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Volume 10 No. 25


Moody’s Investors Service reported that Brazil will get a “short-lived” benefit from hosting the World Cup this year, according to Tariq Panja of BLOOMBERG. South America’s largest country "is racing to finish several delayed infrastructure projects" for the June 12 start of the monthlong event where 600,000 foreign tourists and 3 million domestic travelers are expected to take in 64 games in 12 cities. Moody's said, “The tournament will capture the world’s attention, but an estimated 25.2 billion reais ($11.1B) economic boost pales before Brazil’s $2.2 trillion economy, normal levels of investment spending and annual revenues of companies that will provide food, drink, transport, lodging and services to football fans.” Moody's added that the tournament will offer a “short-lived” boost to the food and beverage, lodging, TV broadcasting and car rental sectors. Hosting the World Cup carries risks from potential social unrest. Moody's: “We see little impact on Brazil considering the limited duration of the World Cup and the size of the country’s economy. While the event offers a potential reputational benefit, it could be marred by a reprise of the social unrest seen last June or if needed infrastructure was not ready” (BLOOMBERG, 3/31).

Spanish third division side Racing Santander's administrative council "has established an objective" of raising €1M ($1.4M) by June 30 to "face its most immediate payment obligations, and from there, to create a strategic plan to guarantee the medium-term future of the club," according to the EFE. The administrative council members, led by club President Tuto Sañudo, "recognized that the club's economic situation is 'very bad' but 'not desperate.'" Racing Santander has "started a campaign to encourage businesses in the region to lend a hand to the team." Racing "made a call to 'all of the society' of Cantabria to help the club." The club "also made it clear that the money it is hoping to raise is not to make investments, but to make the payments owed to players and coaches, all while club execs are already renegotiating obligations with other creditors" (EFE, 3/31).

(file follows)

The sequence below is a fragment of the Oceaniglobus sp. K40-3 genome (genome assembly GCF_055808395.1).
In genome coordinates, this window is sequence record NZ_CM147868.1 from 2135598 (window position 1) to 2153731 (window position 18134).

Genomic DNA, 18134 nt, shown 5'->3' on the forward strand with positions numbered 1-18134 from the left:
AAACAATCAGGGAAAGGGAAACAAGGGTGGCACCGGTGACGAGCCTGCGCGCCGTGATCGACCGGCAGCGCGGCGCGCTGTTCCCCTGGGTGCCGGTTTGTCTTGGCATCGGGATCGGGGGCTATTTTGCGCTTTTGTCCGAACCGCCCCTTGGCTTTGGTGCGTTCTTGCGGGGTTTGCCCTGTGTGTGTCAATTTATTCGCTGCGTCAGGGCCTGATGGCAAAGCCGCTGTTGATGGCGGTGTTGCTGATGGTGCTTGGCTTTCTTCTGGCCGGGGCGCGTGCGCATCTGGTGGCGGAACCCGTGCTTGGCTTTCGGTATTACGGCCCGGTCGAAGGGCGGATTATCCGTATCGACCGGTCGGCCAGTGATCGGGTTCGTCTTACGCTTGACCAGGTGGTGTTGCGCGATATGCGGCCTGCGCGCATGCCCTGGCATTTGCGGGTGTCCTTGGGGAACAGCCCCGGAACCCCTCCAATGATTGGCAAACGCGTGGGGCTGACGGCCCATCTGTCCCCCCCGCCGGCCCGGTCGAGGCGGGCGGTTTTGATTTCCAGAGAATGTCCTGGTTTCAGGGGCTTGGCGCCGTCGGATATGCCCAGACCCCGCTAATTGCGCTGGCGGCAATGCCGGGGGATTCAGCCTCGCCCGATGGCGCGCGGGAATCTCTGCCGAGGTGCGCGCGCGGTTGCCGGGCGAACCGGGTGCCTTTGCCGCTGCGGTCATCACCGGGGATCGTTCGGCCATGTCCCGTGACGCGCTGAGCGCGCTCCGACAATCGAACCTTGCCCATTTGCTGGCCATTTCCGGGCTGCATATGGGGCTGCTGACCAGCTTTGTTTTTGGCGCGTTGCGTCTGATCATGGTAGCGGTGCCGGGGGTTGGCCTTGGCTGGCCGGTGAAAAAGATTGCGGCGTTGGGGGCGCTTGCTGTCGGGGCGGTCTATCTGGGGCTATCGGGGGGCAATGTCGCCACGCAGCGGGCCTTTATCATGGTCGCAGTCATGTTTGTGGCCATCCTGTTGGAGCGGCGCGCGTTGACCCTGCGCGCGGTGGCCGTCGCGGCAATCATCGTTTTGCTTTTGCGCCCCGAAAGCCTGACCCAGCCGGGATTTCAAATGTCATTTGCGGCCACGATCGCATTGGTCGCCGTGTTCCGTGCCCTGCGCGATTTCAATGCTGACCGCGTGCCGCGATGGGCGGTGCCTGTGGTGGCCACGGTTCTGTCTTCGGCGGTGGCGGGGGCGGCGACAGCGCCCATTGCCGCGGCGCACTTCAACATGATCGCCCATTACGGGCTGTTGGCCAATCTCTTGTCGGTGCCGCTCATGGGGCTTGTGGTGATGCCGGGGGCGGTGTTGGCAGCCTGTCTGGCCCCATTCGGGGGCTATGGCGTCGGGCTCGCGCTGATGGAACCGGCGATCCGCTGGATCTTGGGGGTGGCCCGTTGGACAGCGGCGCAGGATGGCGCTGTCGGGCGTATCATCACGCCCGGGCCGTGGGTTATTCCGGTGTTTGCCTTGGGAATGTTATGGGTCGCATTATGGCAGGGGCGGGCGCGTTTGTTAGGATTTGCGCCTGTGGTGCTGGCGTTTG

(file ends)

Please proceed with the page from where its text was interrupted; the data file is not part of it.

The Rugby League World Cup 2013 revealed on Monday that it "generated profits that could rise in excess" of £4M, according to SKY SPORTS. Tournament Dir Nigel Wood confirmed profits of at least £3.7M, "which could still rise and double those" made during the '08 competition. Tournament GM Sally Bolton "also spoke about the financial impact on the towns and cities which hosted matches." She said that Cardiff "benefited to the tune" of £8.4M from hosting the opening ceremony and double header and that London enjoyed a £12.3M bonus from the semifinals (SKY SPORTS, 3/31). The AAP's Ian Laybourn reported it is expected that the final figure will "enable the Rugby Football League to double the profit" of $A3.6M generated by the 2008 World Cup. The '13 tournament drew an aggregate crowd of 458,463, including an int'l record attendance of 74,468 for the final between Australia and New Zealand at Old Trafford, won 30-2 by Australia. Organizers reported "eight sell-outs and eight stadium record crowds for rugby league matches" (AAP, 4/1).